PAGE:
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Fibromyalgia

Starting in the early 1800s, physicians have recognized a condition characterized by widespread pain, stiff muscles, profound fatigue and disturbed sleep, which they called "muscular rheumatism." Now known as fibromyalgia, this chronic condition affects up to six percent of the population. The vast majority of those diagnosed with fibromyalgia are women, but men and children can also have the illness.

Fibromyalgia is a chronic condition characterized by fatigue and widespread muscoloskeletal pain that is present above and below the waist in 11 out of 18 “tender points.” Symptoms can also include mental processing problems, for example, problems with short-term memory and concentration; headaches; sleep disorders; heat/cold intolerance; anxiety or emotional numbness; heart problems, including rhythm abnormalities; and marked weight change.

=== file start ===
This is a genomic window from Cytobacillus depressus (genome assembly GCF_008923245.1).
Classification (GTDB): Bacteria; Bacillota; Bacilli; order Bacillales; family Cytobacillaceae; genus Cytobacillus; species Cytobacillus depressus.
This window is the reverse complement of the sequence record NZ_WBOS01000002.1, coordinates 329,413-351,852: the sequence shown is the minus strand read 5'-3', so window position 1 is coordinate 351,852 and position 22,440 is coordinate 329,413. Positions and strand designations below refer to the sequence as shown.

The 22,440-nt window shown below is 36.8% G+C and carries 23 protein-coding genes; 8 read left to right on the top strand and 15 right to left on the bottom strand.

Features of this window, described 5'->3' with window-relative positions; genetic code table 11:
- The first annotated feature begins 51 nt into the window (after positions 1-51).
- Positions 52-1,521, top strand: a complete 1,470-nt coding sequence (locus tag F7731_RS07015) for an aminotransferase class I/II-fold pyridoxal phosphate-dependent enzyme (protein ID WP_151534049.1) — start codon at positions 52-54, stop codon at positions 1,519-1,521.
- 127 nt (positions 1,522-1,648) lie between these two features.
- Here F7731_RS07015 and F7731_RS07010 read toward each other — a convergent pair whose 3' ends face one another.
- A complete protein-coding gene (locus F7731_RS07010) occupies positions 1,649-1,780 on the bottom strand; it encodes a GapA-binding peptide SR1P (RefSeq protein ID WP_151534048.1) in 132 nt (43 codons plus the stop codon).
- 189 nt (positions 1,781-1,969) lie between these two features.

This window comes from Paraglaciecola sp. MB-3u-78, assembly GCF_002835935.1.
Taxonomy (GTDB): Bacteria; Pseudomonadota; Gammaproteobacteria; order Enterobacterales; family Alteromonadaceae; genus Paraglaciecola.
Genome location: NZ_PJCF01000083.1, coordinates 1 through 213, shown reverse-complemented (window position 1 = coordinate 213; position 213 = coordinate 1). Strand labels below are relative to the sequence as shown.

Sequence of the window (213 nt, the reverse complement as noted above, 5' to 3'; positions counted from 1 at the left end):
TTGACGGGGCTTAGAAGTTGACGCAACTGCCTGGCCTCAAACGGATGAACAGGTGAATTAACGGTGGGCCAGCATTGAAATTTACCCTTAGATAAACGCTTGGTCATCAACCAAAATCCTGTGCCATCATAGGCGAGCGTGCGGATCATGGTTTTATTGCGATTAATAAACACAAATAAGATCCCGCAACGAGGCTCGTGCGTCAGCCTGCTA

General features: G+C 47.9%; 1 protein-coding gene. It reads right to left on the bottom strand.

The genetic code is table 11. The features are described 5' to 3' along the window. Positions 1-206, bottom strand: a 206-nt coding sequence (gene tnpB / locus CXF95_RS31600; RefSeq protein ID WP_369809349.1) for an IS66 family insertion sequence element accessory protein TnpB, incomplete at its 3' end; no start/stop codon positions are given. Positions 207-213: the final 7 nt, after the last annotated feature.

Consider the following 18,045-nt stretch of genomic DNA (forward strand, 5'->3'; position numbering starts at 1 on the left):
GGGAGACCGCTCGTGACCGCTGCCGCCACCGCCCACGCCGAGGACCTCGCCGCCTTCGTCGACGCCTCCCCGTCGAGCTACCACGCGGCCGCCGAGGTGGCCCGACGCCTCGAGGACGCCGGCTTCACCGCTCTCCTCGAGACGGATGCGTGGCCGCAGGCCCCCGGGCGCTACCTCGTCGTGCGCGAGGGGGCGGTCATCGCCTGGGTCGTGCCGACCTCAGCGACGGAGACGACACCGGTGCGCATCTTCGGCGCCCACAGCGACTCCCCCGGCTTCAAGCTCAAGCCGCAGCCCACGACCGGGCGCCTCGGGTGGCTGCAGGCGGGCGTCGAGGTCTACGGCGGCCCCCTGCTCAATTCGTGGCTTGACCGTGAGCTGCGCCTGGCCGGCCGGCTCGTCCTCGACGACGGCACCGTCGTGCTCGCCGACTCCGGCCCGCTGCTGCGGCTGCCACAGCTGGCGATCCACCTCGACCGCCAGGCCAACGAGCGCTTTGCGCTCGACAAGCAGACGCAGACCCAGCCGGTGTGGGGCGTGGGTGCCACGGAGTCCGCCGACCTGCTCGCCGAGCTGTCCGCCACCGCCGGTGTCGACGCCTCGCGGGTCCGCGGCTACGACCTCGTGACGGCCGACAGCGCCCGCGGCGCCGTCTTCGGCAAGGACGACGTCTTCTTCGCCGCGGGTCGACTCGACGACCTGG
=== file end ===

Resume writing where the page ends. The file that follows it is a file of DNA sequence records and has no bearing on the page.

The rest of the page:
The 18 tender points of fibromyalgia.
The 18 tender points of fibromyalgia.

What causes fibromyalgia is not well understood; however, most patients describe a physical trauma, such as a whiplash or neck injury from a car accident, as the beginning of their fibromyalgia pain.

Although there is no cure for fibromyalgia at this time, there are many things you can do to minimize your symptoms and improve your quality of life.

 

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Fibromyalgia

Medical description

Diagnosis

Living with fibromyalgia

Activity and exercise

Relaxation

Sleep

Diet

Pain relief

Environment

Coping emotionally


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